De Strooper: "That's part of science. If you are driven, you don't let that discourage you. Because we found the protein that acts as a scissor for amyloid, we thought the treatment could be to block that scissor. Everyone thought it was going to work. However, the problem is that you can't block that scissor, because it is needed to cut other proteins, which do thousands of other things. But it was a substantial discovery nonetheless."

Rademakers: "Absolutely. A discovery that immediately put genetics at center stage. Now, in recent years, new developments are moving very fast again. The fact that antibodies appear to work is super important. And the latest technology allows us to study individual cells."

What about artificial intelligence?

De Strooper: "That is obviously the next step. Thanks to bioinformatics, we can study information from all cells at once and recognize patterns that you cannot see as a human being."

Rademakers: "In my lab, many people already work exclusively on computers. You used to look for a needle in a haystack, and now you can systematically analyze huge amounts of data."

De Strooper: "I would so love to be a young person again. The field is becoming incredibly interesting. The current momentum is promising for people who are young today, both in terms of prevention and medication."

In Parkinson's, brain cells also die. There would be a link to pesticides: is that a correct research avenue?

De Strooper: "Pesticides are definitely a cause for concern, absolutely. In the 1980s, we already knew that a certain poison present in some drugs caused Parkinson's disease. We are still using that drug to cause Parkinson’s in tests on mice."

Animal testing: a delicate subject.

De Strooper: "We will never be able to do without it. Animal testing is the only way to really prove causal relationships. It is strange that nobody makes a problem of poisoning mice if they are in your house, but are against animal testing in scientific research. The logic of that escapes me. If animal testing is ethically problematic, what are we going to say when we make pieces of the human brain with stem cells? Suppose we make a hippocampus: are we allowed to do research on that?"

Rademakers: "In my lab, we also still need mice. I don't like working with those animals, mind you. But we do indeed need them. And we have to comply with very strict rules. Every step has to be thoroughly justified."

De Strooper: "Europe wants animal testing to be phased out, and the Flemish government is going along with that. If that happens, we can shut down medical research in Europe."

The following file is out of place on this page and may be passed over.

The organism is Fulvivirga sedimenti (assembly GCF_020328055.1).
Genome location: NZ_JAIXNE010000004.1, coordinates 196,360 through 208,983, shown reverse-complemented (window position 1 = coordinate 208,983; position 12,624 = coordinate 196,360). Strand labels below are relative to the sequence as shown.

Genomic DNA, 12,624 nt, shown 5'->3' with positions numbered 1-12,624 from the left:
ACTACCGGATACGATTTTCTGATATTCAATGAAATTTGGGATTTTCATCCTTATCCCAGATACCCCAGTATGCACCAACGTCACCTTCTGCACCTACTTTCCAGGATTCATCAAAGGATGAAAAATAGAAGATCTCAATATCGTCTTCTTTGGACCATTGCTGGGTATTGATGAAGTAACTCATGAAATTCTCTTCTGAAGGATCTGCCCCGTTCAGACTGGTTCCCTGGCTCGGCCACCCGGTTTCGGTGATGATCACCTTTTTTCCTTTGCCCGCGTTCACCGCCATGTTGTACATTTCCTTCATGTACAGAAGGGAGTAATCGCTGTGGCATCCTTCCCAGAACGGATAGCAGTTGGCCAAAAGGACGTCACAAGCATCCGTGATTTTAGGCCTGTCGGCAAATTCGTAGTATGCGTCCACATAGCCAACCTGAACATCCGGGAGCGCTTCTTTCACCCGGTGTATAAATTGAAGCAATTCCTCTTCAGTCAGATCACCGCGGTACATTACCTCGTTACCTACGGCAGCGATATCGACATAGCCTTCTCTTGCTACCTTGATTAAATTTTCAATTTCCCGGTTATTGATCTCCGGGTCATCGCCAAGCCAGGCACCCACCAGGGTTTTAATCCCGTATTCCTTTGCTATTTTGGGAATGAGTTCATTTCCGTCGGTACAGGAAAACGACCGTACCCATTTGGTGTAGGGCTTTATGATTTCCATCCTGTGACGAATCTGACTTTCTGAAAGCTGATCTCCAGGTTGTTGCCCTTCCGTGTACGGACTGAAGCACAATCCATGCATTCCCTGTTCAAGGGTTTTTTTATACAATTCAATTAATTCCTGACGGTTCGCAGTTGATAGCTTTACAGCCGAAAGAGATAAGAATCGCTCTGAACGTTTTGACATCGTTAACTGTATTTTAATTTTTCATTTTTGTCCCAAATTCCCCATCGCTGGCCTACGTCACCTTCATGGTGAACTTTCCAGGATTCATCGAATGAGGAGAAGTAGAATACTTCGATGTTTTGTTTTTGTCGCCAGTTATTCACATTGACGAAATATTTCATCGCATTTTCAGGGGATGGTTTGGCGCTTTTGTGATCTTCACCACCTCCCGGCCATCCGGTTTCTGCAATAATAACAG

Bart De Strooper en Rosa Rademakers: 'Live healthy and exercise. Everything that cardiologists advise you to do also applies to dementia.' Image Thomas Sweertvaegher
Bart De Strooper en Rosa Rademakers: 'Live healthy and exercise. Everything that cardiologists advise you to do also applies to dementia.' Image Thomas Sweertvaegher

Another ethical question: do you think the law on euthanasia should be extended to people with dementia? That you can put in a will that you want euthanasia at a certain stage of the disease? Now, that will only apply if you are in an irreversible coma.

De Strooper: "I think you have to respect the person you were at the time you wrote the will."

Rademakers: "The point, of course, is that euthanasia should then be performed on people who no longer know anything about anything. It could be that people with dementia gradually take a different view of euthanasia. That is difficult to research."

De Strooper: "I think you have to respect what someone asks. The legislation in Belgium is good. There is what I would call Hugo Claus' loophole: with him, people waited just long enough for him to put another cross as a signature, as it were. What someone thinks or feels when he or she is fully demented always remains a matter of interpretation."

Let's end on a positive note. What can we already do ourselves for prevention?

De Strooper: "Healthy living and exercise. Everything that cardiologists recommend you do also applies to dementia."

Rademakers: "We don't know the ins and outs of it yet, but we indeed know enough to definitely encourage people to exercise and eat healthy."

And fill in a lot of sudokus?

De Strooper: "No, that doesn't amount to anything. If you just live, you use your brain much more intensively than if you fill in sudokus or solve mathematical equations. If you like that, it's fine. But don't think it will help you prevent or delay Alzheimer's. Social contact is more important."

Rademakers: "True. Sitting alone in your little flat all day is not good. Get among people. To stimulate your brain, you just have to live."

This article was written by Joël De Ceulaer for publication in De Morgen as part of the series 'Living Longer'.